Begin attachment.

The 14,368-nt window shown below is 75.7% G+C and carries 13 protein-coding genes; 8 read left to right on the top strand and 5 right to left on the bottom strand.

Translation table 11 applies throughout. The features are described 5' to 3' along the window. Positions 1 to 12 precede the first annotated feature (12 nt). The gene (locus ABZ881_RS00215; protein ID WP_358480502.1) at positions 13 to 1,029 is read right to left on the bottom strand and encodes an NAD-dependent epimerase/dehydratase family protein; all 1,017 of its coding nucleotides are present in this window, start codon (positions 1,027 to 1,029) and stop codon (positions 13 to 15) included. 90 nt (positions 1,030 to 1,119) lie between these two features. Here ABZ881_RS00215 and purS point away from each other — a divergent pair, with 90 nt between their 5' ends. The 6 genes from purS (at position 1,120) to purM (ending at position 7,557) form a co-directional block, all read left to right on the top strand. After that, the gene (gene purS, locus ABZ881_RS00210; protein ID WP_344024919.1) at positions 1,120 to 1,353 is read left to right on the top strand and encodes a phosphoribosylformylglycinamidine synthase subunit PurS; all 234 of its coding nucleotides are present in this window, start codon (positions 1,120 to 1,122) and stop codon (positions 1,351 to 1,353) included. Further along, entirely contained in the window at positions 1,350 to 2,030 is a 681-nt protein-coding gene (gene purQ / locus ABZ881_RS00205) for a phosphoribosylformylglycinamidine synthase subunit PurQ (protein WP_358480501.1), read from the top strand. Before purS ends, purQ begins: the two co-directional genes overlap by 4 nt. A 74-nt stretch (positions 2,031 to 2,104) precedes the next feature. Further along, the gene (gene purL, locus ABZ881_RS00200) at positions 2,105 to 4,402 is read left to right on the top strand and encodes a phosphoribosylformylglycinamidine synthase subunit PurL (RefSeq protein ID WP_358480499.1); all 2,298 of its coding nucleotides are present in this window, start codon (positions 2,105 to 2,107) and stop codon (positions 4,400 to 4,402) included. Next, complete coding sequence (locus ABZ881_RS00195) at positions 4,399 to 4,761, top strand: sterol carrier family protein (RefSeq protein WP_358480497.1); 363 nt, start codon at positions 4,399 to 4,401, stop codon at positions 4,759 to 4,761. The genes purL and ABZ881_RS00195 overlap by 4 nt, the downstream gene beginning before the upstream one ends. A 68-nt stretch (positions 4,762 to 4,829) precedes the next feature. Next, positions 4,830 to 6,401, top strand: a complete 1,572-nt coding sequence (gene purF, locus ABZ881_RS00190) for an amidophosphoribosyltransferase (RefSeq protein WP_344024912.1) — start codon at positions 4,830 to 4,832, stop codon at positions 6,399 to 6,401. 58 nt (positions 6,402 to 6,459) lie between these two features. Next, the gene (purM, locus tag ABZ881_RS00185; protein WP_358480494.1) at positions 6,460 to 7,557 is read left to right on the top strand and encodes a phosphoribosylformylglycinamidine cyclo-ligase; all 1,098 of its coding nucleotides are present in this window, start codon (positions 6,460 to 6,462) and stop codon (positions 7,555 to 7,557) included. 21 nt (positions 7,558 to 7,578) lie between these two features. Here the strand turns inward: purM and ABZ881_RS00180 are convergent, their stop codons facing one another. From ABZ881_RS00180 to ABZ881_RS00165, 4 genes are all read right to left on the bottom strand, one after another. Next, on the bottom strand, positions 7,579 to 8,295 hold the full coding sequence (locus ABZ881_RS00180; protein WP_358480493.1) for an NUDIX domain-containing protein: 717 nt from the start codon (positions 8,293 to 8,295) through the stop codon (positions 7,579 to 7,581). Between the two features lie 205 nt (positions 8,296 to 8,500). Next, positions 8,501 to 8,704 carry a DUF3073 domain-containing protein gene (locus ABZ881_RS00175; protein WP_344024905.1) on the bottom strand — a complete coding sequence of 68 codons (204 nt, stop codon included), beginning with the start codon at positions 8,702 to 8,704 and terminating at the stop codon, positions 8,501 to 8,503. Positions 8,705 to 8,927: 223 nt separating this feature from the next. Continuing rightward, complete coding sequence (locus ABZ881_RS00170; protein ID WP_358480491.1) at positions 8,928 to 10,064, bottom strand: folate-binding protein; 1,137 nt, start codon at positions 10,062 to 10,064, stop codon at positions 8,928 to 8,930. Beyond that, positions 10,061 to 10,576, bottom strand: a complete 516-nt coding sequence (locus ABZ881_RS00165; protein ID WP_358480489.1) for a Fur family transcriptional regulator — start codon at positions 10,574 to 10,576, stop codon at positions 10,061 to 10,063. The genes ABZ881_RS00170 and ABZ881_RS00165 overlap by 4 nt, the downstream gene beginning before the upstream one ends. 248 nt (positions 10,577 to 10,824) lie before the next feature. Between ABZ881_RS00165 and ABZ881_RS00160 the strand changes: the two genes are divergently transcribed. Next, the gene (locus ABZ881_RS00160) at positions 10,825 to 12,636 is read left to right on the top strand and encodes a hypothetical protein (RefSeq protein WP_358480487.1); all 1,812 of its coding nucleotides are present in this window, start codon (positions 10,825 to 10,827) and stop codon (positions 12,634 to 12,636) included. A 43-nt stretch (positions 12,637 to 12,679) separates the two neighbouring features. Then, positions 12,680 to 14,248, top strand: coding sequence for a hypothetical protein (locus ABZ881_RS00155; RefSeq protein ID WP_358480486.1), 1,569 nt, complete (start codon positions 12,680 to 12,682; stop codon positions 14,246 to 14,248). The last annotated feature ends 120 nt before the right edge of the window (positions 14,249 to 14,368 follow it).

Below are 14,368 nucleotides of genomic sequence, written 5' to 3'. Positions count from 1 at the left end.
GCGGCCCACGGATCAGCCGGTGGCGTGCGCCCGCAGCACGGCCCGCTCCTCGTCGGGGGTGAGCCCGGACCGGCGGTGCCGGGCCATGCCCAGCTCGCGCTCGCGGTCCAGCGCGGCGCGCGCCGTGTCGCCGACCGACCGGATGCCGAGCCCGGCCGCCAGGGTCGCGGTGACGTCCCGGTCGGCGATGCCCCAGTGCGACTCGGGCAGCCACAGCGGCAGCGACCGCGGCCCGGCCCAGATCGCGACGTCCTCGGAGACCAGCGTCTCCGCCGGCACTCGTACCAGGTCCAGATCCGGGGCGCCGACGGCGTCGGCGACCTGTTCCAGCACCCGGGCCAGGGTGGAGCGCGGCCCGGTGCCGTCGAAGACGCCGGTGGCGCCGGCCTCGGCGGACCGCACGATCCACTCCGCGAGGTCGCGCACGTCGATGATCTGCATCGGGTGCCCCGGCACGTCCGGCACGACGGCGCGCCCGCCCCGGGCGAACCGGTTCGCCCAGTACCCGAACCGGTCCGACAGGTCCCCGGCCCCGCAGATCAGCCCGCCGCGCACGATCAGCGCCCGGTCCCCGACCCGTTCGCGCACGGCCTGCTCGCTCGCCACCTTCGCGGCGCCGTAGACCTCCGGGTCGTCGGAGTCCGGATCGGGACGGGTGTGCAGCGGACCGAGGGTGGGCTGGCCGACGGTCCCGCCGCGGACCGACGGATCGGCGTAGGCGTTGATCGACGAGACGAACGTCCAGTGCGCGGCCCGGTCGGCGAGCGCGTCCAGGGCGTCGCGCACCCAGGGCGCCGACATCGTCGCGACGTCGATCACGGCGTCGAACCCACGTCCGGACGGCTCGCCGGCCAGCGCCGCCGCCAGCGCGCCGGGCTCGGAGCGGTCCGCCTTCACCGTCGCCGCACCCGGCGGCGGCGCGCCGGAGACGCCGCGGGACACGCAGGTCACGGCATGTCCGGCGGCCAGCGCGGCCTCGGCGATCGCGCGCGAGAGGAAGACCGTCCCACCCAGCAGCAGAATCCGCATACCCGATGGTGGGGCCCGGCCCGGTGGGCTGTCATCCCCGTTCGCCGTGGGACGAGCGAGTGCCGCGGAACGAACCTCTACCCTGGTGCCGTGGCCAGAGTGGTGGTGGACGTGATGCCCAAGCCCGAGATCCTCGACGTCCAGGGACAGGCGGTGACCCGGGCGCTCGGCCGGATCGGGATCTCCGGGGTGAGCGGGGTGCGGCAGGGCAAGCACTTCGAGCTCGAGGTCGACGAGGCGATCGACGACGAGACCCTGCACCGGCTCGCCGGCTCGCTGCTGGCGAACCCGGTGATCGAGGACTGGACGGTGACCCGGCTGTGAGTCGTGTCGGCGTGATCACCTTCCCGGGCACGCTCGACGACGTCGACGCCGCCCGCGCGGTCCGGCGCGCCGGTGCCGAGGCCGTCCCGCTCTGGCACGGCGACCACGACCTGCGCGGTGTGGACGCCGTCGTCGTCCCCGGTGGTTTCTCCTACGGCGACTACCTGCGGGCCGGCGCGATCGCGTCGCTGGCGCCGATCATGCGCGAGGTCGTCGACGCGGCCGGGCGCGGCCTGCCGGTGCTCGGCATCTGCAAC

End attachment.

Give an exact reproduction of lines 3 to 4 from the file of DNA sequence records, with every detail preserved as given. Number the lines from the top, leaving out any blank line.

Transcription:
Below are 14,368 nucleotides of genomic sequence, written 5' to 3'. Positions count from 1 at the left end.
GCGGCCCACGGATCAGCCGGTGGCGTGCGCCCGCAGCACGGCCCGCTCCTCGTCGGGGGTGAGCCCGGACCGGCGGTGCCGGGCCATGCCCAGCTCGCGCTCGCGGTCCAGCGCGGCGCGCGCCGTGTCGCCGACCGACCGGATGCCGAGCCCGGCCGCCAGGGTCGCGGTGACGTCCCGGTCGGCGATGCCCCAGTGCGACTCGGGCAGCCACAGCGGCAGCGACCGCGGCCCGGCCCAGATCGCGACGTCCTCGGAGACCAGCGTCTCCGCCGGCACTCGTACCAGGTCCAGATCCGGGGCGCCGACGGCGTCGGCGACCTGTTCCAGCACCCGGGCCAGGGTGGAGCGCGGCCCGGTGCCGTCGAAGACGCCGGTGGCGCCGGCCTCGGCGGACCGCACGATCCACTCCGCGAGGTCGCGCACGTCGATGATCTGCATCGGGTGCCCCGGCACGTCCGGCACGACGGCGCGCCCGCCCCGGGCGAACCGGTTCGCCCAGTACCCGAACCGGTCCGACAGGTCCCCGGCCCCGCAGATCAGCCCGCCGCGCACGATCAGCGCCCGGTCCCCGACCCGTTCGCGCACGGCCTGCTCGCTCGCCACCTTCGCGGCGCCGTAGACCTCCGGGTCGTCGGAGTCCGGATCGGGACGGGTGTGCAGCGGACCGAGGGTGGGCTGGCCGACGGTCCCGCCGCGGACCGACGGATCGGCGTAGGCGTTGATCGACGAGACGAACGTCCAGTGCGCGGCCCGGTCGGCGAGCGCGTCCAGGGCGTCGCGCACCCAGGGCGCCGACATCGTCGCGACGTCGATCACGGCGTCGAACCCACGTCCGGACGGCTCGCCGGCCAGCGCCGCCGCCAGCGCGCCGGGCTCGGAGCGGTCCGCCTTCACCGTCGCCGCACCCGGCGGCGGCGCGCCGGAGACGCCGCGGGACACGCAGGTCACGGCATGTCCGGCGGCCAGCGCGGCCTCGGCGATCGCGCGCGAGAGGAAGACCGTCCCACCCAGCAGCAGAATCCGCATACCCGATGGTGGGGCCCGGCCCGGTGGGCTGTCATCCCCGTTCGCCGTGGGACGAGCGAGTGCCGCGGAACGAACCTCTACCCTGGTGCCGTGGCCAGAGTGGTGGTGGACGTGATGCCCAAGCCCGAGATCCTCGACGTCCAGGGACAGGCGGTGACCCGGGCGCTCGGCCGGATCGGGATCTCCGGGGTGAGCGGGGTGCGGCAGGGCAAGCACTTCGAGCTCGAGGTCGACGAGGCGATCGACGACGAGACCCTGCACCGGCTCGCCGGCTCGCTGCTGGCGAACCCGGTGATCGAGGACTGGACGGTGACCCGGCTGTGAGTCGTGTCGGCGTGATCACCTTCCCGGGCACGCTCGACGACGTCGACGCCGCCCGCGCGGTCCGGCGCGCCGGTGCCGAGGCCGTCCCGCTCTGGCACGGCGACCACGACCTGCGCGGTGTGGACGCCGTCGTCGTCCCCGGTGGTTTCTCCTACGGCGACTACCTGCGGGCCGGCGCGATCGCGTCGCTGGCGCCGATCATGCGCGAGGTCGTCGACGCGGCCGGGCGCGGCCTGCCGGTGCTCGGCATCTGCAAC